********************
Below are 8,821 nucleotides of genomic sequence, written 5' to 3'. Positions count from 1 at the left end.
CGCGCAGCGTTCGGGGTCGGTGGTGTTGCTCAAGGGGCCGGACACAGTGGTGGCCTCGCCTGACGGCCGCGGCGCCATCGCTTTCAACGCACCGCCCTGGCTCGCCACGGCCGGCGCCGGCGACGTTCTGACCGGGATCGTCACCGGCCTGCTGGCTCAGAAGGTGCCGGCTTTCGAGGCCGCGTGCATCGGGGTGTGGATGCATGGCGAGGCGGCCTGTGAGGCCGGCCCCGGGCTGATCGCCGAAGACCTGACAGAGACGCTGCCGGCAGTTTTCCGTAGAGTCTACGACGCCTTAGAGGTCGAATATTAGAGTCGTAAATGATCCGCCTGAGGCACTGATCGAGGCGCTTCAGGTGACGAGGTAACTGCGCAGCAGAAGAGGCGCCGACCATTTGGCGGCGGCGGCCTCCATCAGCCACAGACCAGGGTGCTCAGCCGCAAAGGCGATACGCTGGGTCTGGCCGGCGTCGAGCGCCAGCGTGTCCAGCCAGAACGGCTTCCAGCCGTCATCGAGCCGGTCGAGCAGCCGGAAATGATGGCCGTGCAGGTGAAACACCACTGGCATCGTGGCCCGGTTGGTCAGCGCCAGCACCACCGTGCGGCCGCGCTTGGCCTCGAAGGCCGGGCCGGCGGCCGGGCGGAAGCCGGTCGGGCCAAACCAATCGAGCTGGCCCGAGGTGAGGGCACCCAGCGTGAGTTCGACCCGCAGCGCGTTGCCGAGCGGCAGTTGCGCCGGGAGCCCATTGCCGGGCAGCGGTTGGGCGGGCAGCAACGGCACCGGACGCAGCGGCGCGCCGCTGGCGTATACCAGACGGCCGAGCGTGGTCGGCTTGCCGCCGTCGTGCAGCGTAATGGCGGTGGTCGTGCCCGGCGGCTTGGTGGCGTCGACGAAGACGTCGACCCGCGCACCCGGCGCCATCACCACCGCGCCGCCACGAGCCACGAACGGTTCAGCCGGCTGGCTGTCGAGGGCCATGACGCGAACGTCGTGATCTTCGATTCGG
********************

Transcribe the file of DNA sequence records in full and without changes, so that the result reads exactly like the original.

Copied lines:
Below are 8,821 nucleotides of genomic sequence, written 5' to 3'. Positions count from 1 at the left end.
CGCGCAGCGTTCGGGGTCGGTGGTGTTGCTCAAGGGGCCGGACACAGTGGTGGCCTCGCCTGACGGCCGCGGCGCCATCGCTTTCAACGCACCGCCCTGGCTCGCCACGGCCGGCGCCGGCGACGTTCTGACCGGGATCGTCACCGGCCTGCTGGCTCAGAAGGTGCCGGCTTTCGAGGCCGCGTGCATCGGGGTGTGGATGCATGGCGAGGCGGCCTGTGAGGCCGGCCCCGGGCTGATCGCCGAAGACCTGACAGAGACGCTGCCGGCAGTTTTCCGTAGAGTCTACGACGCCTTAGAGGTCGAATATTAGAGTCGTAAATGATCCGCCTGAGGCACTGATCGAGGCGCTTCAGGTGACGAGGTAACTGCGCAGCAGAAGAGGCGCCGACCATTTGGCGGCGGCGGCCTCCATCAGCCACAGACCAGGGTGCTCAGCCGCAAAGGCGATACGCTGGGTCTGGCCGGCGTCGAGCGCCAGCGTGTCCAGCCAGAACGGCTTCCAGCCGTCATCGAGCCGGTCGAGCAGCCGGAAATGATGGCCGTGCAGGTGAAACACCACTGGCATCGTGGCCCGGTTGGTCAGCGCCAGCACCACCGTGCGGCCGCGCTTGGCCTCGAAGGCCGGGCCGGCGGCCGGGCGGAAGCCGGTCGGGCCAAACCAATCGAGCTGGCCCGAGGTGAGGGCACCCAGCGTGAGTTCGACCCGCAGCGCGTTGCCGAGCGGCAGTTGCGCCGGGAGCCCATTGCCGGGCAGCGGTTGGGCGGGCAGCAACGGCACCGGACGCAGCGGCGCGCCGCTGGCGTATACCAGACGGCCGAGCGTGGTCGGCTTGCCGCCGTCGTGCAGCGTAATGGCGGTGGTCGTGCCCGGCGGCTTGGTGGCGTCGACGAAGACGTCGACCCGCGCACCCGGCGCCATCACCACCGCGCCGCCACGAGCCACGAACGGTTCAGCCGGCTGGCTGTCGAGGGCCATGACGCGAACGTCGTGATCTTCGATTCGG